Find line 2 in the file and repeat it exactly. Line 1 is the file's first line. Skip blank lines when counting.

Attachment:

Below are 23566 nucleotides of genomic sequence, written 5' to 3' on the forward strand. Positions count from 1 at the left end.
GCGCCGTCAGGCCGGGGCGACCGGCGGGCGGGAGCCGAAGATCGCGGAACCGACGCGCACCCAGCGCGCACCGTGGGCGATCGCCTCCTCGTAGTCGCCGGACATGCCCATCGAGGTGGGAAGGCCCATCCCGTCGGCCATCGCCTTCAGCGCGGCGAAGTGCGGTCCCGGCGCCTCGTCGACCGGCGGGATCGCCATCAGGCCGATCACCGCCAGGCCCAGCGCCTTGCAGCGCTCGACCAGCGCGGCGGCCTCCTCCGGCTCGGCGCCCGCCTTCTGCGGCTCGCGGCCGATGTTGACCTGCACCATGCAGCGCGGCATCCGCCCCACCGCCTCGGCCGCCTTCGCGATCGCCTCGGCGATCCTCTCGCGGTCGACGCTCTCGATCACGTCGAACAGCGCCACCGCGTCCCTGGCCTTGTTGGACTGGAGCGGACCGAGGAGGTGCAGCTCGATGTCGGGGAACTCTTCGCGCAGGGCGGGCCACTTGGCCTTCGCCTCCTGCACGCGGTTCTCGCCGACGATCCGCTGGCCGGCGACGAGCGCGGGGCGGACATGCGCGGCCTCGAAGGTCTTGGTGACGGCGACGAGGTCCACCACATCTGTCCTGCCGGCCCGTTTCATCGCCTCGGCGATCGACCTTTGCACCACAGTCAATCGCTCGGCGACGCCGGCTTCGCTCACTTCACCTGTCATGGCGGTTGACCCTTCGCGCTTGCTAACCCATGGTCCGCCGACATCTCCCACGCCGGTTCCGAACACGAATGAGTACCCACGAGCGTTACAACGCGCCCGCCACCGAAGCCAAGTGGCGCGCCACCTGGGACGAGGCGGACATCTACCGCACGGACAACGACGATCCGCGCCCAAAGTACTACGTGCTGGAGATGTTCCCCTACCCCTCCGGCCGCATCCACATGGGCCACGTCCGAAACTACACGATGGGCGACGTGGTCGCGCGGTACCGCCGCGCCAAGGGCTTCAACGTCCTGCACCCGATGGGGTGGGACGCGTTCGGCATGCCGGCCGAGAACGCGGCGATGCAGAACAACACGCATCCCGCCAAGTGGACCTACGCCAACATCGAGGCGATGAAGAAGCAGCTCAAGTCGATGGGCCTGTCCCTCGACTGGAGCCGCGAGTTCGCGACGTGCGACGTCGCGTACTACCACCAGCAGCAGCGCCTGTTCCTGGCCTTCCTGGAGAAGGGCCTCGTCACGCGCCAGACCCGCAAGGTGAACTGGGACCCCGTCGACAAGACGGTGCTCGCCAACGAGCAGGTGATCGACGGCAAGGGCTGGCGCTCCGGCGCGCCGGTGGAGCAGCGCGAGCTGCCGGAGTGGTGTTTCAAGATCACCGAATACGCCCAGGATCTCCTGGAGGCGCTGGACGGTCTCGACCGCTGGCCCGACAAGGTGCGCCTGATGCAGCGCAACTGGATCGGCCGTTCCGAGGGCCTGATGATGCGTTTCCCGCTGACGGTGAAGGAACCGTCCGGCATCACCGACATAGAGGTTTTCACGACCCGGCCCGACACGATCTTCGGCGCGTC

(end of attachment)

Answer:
GCGCCGTCAGGCCGGGGCGACCGGCGGGCGGGAGCCGAAGATCGCGGAACCGACGCGCACCCAGCGCGCACCGTGGGCGATCGCCTCCTCGTAGTCGCCGGACATGCCCATCGAGGTGGGAAGGCCCATCCCGTCGGCCATCGCCTTCAGCGCGGCGAAGTGCGGTCCCGGCGCCTCGTCGACCGGCGGGATCGCCATCAGGCCGATCACCGCCAGGCCCAGCGCCTTGCAGCGCTCGACCAGCGCGGCGGCCTCCTCCGGCTCGGCGCCCGCCTTCTGCGGCTCGCGGCCGATGTTGACCTGCACCATGCAGCGCGGCATCCGCCCCACCGCCTCGGCCGCCTTCGCGATCGCCTCGGCGATCCTCTCGCGGTCGACGCTCTCGATCACGTCGAACAGCGCCACCGCGTCCCTGGCCTTGTTGGACTGGAGCGGACCGAGGAGGTGCAGCTCGATGTCGGGGAACTCTTCGCGCAGGGCGGGCCACTTGGCCTTCGCCTCCTGCACGCGGTTCTCGCCGACGATCCGCTGGCCGGCGACGAGCGCGGGGCGGACATGCGCGGCCTCGAAGGTCTTGGTGACGGCGACGAGGTCCACCACATCTGTCCTGCCGGCCCGTTTCATCGCCTCGGCGATCGACCTTTGCACCACAGTCAATCGCTCGGCGACGCCGGCTTCGCTCACTTCACCTGTCATGGCGGTTGACCCTTCGCGCTTGCTAACCCATGGTCCGCCGACATCTCCCACGCCGGTTCCGAACACGAATGAGTACCCACGAGCGTTACAACGCGCCCGCCACCGAAGCCAAGTGGCGCGCCACCTGGGACGAGGCGGACATCTACCGCACGGACAACGACGATCCGCGCCCAAAGTACTACGTGCTGGAGATGTTCCCCTACCCCTCCGGCCGCATCCACATGGGCCACGTCCGAAACTACACGATGGGCGACGTGGTCGCGCGGTACCGCCGCGCCAAGGGCTTCAACGTCCTGCACCCGATGGGGTGGGACGCGTTCGGCATGCCGGCCGAGAACGCGGCGATGCAGAACAACACGCATCCCGCCAAGTGGACCTACGCCAACATCGAGGCGATGAAGAAGCAGCTCAAGTCGATGGGCCTGTCCCTCGACTGGAGCCGCGAGTTCGCGACGTGCGACGTCGCGTACTACCACCAGCAGCAGCGCCTGTTCCTGGCCTTCCTGGAGAAGGGCCTCGTCACGCGCCAGACCCGCAAGGTGAACTGGGACCCCGTCGACAAGACGGTGCTCGCCAACGAGCAGGTGATCGACGGCAAGGGCTGGCGCTCCGGCGCGCCGGTGGAGCAGCGCGAGCTGCCGGAGTGGTGTTTCAAGATCACCGAATACGCCCAGGATCTCCTGGAGGCGCTGGACGGTCTCGACCGCTGGCCCGACAAGGTGCGCCTGATGCAGCGCAACTGGATCGGCCGTTCCGAGGGCCTGATGATGCGTTTCCCGCTGACGGTGAAGGAACCGTCCGGCATCACCGACATAGAGGTTTTCACGACCCGGCCCGACACGATCTTCGGCGCGTC